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Sun outburst goes 'cannibal' as fast new blob overtakes a slower one

It's been a busy few days for our sun, which has produced three of the outbursts that scientists call coronal mass ejections (CMEs) since Monday (Nov. 1).

CMEs shoot globs of gas and magnetic fields out into space, often from sunspots, which are knots in the sun's magnetic field. On Nov. 1 and Nov. 2, a sunspot designated AR2887 unleashed two of these outbursts. Then, later in the day on Tuesday (Nov. 2), a second sunspot called AR2891 produced a CME as well.

That third outburst, it turns out, is moving more quickly than its two predecessors, so it swept through all of one previous CME and part of the other, according to monitors at SpaceWeather.com — hence the moniker "cannibal" CME.

Related: Solar storm hits Earth, bringing northern lights to New York

An image shows a coronal mass ejection bursting off the sun on Nov. 2, 2021. (Image credit: SOHO (ESA & NASA))

All three CMEs have been headed more or less toward Earth, and scientists predict that the resulting large CME will arrive at Earth this evening (Nov. 3) and produce geomagnetic storms beginning on Thursday (Nov. 4).

The Space Weather Prediction Center (SWPC) of the National Oceanic and Atmospheric Administration (NOAA), which tracks CMEs and similar events, has declared a minor geomagnetic storm watch for Wednesday and a moderate watch for Thursday.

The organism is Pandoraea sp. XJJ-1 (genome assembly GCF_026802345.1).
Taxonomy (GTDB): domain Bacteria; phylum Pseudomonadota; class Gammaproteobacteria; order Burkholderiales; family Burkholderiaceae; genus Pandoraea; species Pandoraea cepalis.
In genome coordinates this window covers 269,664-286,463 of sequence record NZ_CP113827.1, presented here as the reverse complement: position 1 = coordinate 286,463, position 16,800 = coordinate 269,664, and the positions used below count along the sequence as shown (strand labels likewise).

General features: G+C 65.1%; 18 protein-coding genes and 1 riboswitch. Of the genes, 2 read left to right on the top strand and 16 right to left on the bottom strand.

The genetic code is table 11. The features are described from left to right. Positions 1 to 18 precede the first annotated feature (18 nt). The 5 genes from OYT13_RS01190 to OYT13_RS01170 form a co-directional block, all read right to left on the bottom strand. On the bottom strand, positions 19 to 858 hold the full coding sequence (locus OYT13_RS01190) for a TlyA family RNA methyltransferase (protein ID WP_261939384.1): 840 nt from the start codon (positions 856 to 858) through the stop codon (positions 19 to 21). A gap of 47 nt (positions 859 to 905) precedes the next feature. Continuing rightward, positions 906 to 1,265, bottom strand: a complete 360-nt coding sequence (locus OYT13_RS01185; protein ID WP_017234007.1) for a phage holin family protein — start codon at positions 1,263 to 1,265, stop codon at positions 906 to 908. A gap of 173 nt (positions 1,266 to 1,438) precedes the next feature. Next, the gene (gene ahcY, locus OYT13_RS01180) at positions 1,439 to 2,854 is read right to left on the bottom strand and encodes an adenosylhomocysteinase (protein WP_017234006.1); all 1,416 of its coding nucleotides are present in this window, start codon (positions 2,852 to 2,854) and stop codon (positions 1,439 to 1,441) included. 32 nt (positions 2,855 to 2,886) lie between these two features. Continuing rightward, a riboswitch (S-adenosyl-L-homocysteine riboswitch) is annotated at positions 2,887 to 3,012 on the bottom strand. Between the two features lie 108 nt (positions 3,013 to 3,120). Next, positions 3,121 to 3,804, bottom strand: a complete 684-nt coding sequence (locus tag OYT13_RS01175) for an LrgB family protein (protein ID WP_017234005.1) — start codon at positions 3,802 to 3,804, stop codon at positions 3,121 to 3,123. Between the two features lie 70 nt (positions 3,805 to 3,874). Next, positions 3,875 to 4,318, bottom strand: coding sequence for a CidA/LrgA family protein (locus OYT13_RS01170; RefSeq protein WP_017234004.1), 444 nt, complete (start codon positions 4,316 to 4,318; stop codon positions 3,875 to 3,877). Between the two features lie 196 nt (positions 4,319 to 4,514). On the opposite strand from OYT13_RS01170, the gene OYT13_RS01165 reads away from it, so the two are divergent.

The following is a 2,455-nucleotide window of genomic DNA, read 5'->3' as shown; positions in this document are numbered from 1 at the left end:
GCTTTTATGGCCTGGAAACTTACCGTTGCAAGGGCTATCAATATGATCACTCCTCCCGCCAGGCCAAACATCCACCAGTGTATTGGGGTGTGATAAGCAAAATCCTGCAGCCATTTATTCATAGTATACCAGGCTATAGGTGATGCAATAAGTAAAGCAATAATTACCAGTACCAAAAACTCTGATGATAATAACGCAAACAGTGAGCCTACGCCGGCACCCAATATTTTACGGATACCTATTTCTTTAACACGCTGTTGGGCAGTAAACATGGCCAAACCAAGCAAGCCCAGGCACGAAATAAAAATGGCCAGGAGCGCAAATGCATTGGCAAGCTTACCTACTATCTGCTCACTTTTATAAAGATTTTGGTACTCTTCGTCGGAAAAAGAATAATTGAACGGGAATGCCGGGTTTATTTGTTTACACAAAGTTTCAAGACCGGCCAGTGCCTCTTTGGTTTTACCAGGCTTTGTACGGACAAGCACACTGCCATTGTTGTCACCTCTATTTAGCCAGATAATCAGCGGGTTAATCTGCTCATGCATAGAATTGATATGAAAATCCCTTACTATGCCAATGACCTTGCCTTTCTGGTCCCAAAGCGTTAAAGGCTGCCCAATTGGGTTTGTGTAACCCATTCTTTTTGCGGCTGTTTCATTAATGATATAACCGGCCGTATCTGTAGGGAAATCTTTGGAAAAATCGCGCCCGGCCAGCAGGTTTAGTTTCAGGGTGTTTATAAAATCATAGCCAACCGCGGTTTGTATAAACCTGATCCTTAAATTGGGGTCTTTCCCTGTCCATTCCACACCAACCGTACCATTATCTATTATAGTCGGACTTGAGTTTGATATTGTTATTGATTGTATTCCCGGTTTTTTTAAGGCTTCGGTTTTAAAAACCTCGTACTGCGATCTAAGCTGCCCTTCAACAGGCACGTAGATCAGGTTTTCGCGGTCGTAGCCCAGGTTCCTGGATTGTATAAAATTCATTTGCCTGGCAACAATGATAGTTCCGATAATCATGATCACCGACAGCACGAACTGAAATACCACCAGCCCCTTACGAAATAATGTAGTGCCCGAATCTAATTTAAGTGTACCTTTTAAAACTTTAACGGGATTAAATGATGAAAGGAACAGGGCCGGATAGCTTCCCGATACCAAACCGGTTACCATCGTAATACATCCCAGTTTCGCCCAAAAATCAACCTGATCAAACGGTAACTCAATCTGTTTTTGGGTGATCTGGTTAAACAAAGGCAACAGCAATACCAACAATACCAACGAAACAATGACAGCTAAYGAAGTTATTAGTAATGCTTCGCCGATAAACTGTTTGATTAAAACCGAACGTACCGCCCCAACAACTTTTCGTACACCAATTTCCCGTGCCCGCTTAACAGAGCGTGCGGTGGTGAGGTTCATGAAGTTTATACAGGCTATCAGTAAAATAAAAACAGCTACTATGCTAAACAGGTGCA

An image shows a solar flare associated with the coronal mass ejections of Nov. 1 and Nov. 2, 2021.  (Image credit: NASA/SDO & AIA/EVE/HMI science team)

As a result of these storms, SWPC has warned of potential power grid fluctuations and irregularities in satellite orientation. The storms may also trigger stunning aurora displays of the northern lights as far south as New York, Wisconsin and Washington, the prediction noted.

The sun's activity is governed by an 11-year cycle; currently, the sun is in what scientists have labeled "solar cycle 25." This cycle is expected to peak in 2025, and early predictions suggested it would be a fairly moderate cycle, much like its predecessor.

Email Meghan Bartels at mbartels@space.com or follow her on Twitter @meghanbartels. Follow us on Twitter @Spacedotcom and on Facebook.

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Meghan Bartels

Meghan is a senior writer at Space.com and has more than five years' experience as a science journalist based in New York City. She joined Space.com in July 2018, with previous writing published in outlets including Newsweek and Audubon. Meghan earned an MA in science journalism from New York University and a BA in classics from Georgetown University, and in her free time she enjoys reading and visiting museums. Follow her on Twitter at @meghanbartels.